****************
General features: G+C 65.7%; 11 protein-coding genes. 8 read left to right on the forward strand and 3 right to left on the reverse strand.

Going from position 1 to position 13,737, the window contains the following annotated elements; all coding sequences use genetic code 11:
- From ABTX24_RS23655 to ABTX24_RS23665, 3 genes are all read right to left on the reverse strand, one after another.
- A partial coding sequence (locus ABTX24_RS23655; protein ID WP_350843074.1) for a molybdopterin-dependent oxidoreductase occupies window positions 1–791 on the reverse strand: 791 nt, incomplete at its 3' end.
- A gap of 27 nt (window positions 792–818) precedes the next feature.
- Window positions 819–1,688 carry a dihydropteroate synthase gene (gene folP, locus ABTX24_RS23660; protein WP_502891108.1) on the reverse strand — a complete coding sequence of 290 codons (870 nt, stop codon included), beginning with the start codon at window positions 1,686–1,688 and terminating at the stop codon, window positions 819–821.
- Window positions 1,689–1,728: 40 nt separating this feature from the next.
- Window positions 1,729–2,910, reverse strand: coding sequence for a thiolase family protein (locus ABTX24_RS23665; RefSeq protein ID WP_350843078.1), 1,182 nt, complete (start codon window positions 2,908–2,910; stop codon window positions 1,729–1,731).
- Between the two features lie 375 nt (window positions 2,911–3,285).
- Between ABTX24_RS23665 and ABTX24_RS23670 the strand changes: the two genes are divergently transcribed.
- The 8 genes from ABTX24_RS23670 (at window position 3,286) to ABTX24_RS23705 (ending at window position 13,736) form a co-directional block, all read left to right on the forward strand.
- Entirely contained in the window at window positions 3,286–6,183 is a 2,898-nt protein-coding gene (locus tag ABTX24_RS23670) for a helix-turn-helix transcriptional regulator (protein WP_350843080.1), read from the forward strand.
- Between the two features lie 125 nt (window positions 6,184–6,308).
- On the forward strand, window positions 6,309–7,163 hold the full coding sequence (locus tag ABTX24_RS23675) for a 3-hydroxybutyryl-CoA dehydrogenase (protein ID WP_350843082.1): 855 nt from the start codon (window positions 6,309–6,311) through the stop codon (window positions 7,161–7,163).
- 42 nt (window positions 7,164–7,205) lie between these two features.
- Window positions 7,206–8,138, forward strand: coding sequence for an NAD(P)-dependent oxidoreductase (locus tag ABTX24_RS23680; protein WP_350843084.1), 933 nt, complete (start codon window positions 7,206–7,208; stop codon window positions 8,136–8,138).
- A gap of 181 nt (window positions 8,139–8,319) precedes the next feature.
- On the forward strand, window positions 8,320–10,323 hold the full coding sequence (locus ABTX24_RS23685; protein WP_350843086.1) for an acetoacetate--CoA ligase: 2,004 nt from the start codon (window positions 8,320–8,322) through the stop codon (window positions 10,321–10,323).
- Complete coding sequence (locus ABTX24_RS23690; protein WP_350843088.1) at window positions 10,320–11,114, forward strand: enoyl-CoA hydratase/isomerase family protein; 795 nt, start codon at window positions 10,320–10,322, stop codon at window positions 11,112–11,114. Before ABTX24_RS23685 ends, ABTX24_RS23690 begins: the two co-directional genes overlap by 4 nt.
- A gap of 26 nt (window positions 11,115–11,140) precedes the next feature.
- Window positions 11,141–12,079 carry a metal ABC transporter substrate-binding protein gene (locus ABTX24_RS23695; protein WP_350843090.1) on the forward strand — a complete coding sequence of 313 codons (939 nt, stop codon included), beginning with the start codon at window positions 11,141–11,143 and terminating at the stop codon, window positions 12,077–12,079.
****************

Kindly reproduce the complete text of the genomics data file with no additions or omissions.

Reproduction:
General features: G+C 65.7%; 11 protein-coding genes. 8 read left to right on the forward strand and 3 right to left on the reverse strand.

Going from position 1 to position 13,737, the window contains the following annotated elements; all coding sequences use genetic code 11:
- From ABTX24_RS23655 to ABTX24_RS23665, 3 genes are all read right to left on the reverse strand, one after another.
- A partial coding sequence (locus ABTX24_RS23655; protein ID WP_350843074.1) for a molybdopterin-dependent oxidoreductase occupies window positions 1–791 on the reverse strand: 791 nt, incomplete at its 3' end.
- A gap of 27 nt (window positions 792–818) precedes the next feature.
- Window positions 819–1,688 carry a dihydropteroate synthase gene (gene folP, locus ABTX24_RS23660; protein WP_502891108.1) on the reverse strand — a complete coding sequence of 290 codons (870 nt, stop codon included), beginning with the start codon at window positions 1,686–1,688 and terminating at the stop codon, window positions 819–821.
- Window positions 1,689–1,728: 40 nt separating this feature from the next.
- Window positions 1,729–2,910, reverse strand: coding sequence for a thiolase family protein (locus ABTX24_RS23665; RefSeq protein ID WP_350843078.1), 1,182 nt, complete (start codon window positions 2,908–2,910; stop codon window positions 1,729–1,731).
- Between the two features lie 375 nt (window positions 2,911–3,285).
- Between ABTX24_RS23665 and ABTX24_RS23670 the strand changes: the two genes are divergently transcribed.
- The 8 genes from ABTX24_RS23670 (at window position 3,286) to ABTX24_RS23705 (ending at window position 13,736) form a co-directional block, all read left to right on the forward strand.
- Entirely contained in the window at window positions 3,286–6,183 is a 2,898-nt protein-coding gene (locus tag ABTX24_RS23670) for a helix-turn-helix transcriptional regulator (protein WP_350843080.1), read from the forward strand.
- Between the two features lie 125 nt (window positions 6,184–6,308).
- On the forward strand, window positions 6,309–7,163 hold the full coding sequence (locus tag ABTX24_RS23675) for a 3-hydroxybutyryl-CoA dehydrogenase (protein ID WP_350843082.1): 855 nt from the start codon (window positions 6,309–6,311) through the stop codon (window positions 7,161–7,163).
- 42 nt (window positions 7,164–7,205) lie between these two features.
- Window positions 7,206–8,138, forward strand: coding sequence for an NAD(P)-dependent oxidoreductase (locus tag ABTX24_RS23680; protein WP_350843084.1), 933 nt, complete (start codon window positions 7,206–7,208; stop codon window positions 8,136–8,138).
- A gap of 181 nt (window positions 8,139–8,319) precedes the next feature.
- On the forward strand, window positions 8,320–10,323 hold the full coding sequence (locus ABTX24_RS23685; protein WP_350843086.1) for an acetoacetate--CoA ligase: 2,004 nt from the start codon (window positions 8,320–8,322) through the stop codon (window positions 10,321–10,323).
- Complete coding sequence (locus ABTX24_RS23690; protein WP_350843088.1) at window positions 10,320–11,114, forward strand: enoyl-CoA hydratase/isomerase family protein; 795 nt, start codon at window positions 10,320–10,322, stop codon at window positions 11,112–11,114. Before ABTX24_RS23685 ends, ABTX24_RS23690 begins: the two co-directional genes overlap by 4 nt.
- A gap of 26 nt (window positions 11,115–11,140) precedes the next feature.
- Window positions 11,141–12,079 carry a metal ABC transporter substrate-binding protein gene (locus ABTX24_RS23695; protein WP_350843090.1) on the forward strand — a complete coding sequence of 313 codons (939 nt, stop codon included), beginning with the start codon at window positions 11,141–11,143 and terminating at the stop codon, window positions 12,077–12,079.